“There are people today who witnessed horrible injustice and violence, but their experiences are never talked about in their direct voice,” she said. “They rely on journalists and archivists and historians to tell their stories.
“But in our project, we give voice to those who never got to tell their stories. They were silenced by Hitler or by Stalin. I think nobody deserves to have their voice never heard.”
She, Korolenko, and sometimes the entire “Yiddish Glory” ensemble often perform at university conferences in the United States and Canada, principally before Jewish audiences. But they have also traveled to Germany, “where most of the audience is not Jewish, and the Germans actually understand the lyrics,” Shternsis said.
In an April 9 concert at the YIVO Institute for Jewish Research in Manhattan, Shternsis and Korolenko presented an hour’s worth of such songs, with translated lyrics projected on a screen, along with cartoons of the era caricaturing the Nazis, Hitler, and Haman, the villainous persecutor of the Purim story.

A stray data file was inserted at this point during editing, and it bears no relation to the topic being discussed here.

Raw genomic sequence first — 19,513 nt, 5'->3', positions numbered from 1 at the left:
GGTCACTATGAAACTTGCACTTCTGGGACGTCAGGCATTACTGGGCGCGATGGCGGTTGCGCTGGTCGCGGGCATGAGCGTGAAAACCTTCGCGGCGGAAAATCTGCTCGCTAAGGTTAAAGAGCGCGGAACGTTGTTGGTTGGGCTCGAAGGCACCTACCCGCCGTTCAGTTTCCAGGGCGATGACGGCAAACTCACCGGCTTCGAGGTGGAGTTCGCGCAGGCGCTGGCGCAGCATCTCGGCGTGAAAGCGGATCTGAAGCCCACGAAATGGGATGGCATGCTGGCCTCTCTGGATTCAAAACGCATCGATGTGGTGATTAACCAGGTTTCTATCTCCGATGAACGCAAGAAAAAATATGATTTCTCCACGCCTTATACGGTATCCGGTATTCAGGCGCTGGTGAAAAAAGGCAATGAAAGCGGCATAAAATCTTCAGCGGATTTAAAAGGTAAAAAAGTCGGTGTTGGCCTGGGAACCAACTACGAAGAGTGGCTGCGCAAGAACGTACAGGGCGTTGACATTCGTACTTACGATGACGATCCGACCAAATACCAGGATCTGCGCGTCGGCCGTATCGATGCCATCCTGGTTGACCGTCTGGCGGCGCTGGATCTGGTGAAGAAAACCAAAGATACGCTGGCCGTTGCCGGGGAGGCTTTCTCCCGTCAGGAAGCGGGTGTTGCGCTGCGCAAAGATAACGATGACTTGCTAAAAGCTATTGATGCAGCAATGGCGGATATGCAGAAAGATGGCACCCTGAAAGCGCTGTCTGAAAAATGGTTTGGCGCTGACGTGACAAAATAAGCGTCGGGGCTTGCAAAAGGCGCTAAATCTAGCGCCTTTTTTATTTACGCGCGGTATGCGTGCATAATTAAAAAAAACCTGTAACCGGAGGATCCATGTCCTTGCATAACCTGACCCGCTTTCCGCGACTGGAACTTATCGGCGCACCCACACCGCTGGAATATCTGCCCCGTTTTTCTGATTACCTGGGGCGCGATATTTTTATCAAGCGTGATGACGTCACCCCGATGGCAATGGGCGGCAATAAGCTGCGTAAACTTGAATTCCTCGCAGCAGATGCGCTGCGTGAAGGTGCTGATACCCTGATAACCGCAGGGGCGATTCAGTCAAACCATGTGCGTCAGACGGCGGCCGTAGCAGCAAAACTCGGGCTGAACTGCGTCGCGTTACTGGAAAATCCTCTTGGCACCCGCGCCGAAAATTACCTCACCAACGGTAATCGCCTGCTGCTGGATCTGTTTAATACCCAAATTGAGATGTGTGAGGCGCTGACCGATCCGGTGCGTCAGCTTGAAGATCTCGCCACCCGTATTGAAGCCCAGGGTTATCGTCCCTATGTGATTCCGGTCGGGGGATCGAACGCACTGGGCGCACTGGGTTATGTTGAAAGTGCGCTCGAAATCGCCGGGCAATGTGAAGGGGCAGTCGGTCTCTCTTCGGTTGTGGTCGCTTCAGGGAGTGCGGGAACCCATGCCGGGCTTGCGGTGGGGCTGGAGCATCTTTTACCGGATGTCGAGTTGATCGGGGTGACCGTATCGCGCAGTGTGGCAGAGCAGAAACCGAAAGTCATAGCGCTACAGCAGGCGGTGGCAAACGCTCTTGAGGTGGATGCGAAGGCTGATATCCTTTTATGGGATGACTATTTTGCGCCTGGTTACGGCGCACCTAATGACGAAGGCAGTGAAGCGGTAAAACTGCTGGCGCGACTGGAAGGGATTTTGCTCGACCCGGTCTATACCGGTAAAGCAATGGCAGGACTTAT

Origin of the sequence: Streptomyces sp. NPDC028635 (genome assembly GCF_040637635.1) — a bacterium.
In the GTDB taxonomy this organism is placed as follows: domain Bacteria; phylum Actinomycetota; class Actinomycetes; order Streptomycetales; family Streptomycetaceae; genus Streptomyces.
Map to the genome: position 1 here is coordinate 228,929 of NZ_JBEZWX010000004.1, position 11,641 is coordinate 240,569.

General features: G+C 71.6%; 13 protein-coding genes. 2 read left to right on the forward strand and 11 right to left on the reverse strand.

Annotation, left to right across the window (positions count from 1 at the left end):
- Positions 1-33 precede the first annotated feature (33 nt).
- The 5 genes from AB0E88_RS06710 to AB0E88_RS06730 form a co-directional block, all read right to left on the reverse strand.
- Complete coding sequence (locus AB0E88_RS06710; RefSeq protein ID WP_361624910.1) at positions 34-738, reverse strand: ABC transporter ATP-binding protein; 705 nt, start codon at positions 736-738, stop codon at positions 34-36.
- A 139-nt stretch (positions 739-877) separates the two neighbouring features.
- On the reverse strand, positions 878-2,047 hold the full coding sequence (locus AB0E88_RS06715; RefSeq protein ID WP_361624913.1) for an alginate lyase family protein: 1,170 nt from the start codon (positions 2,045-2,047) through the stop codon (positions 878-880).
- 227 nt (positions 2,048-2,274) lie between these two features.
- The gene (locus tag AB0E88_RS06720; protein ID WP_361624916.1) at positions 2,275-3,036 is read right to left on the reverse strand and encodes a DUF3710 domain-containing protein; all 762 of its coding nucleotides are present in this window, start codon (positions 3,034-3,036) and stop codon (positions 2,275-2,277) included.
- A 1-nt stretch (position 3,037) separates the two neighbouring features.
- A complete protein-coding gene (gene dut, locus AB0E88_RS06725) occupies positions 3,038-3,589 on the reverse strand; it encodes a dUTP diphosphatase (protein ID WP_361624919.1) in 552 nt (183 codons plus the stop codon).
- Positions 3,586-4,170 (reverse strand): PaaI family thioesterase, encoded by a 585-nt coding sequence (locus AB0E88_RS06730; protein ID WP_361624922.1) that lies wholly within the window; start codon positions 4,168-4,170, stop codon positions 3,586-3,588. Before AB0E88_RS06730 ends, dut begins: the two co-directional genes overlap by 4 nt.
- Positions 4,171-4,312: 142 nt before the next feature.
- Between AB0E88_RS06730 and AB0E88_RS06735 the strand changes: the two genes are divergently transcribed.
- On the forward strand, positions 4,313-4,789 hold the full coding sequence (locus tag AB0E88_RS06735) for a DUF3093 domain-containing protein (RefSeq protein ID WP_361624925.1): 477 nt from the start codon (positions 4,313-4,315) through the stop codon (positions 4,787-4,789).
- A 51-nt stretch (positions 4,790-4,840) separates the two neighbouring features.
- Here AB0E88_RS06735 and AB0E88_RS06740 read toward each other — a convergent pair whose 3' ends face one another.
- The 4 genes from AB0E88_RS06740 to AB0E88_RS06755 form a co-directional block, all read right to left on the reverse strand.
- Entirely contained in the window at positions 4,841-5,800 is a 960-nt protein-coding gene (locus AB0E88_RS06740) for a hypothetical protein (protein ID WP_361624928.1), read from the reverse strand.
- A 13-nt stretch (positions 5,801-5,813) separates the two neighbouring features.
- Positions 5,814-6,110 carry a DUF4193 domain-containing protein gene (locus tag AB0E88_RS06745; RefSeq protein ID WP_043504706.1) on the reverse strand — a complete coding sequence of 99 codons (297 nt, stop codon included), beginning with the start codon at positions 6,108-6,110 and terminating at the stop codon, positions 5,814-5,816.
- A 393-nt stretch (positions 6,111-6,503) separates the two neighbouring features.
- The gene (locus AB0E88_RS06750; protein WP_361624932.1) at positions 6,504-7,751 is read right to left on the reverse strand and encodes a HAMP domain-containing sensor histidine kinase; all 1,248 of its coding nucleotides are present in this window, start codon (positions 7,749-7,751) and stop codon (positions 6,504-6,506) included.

Although she has extensive collections of Yiddish war songs written in Ukraine and Central Asia, Shternsis remains in search of “hundreds if not thousands more of them” in the archives, in particular songs that came out of the Minsk ghetto in Belarus.
“Today it is so much easier to write your experiences on blogs and social media,” she said. “But in that society people did not know how to express what they had seen. So, they relied on songs they knew, and used them to express what they were witnessing, and most important, what they were feeling.”
Said Korolenko, “What is important for me is that this project brings together what is amateur and what is professional, what is historical and what is contemporary, and what belongs to a particular culture, such as Jewish, and what is more universal, such as Soviet or European or even human.”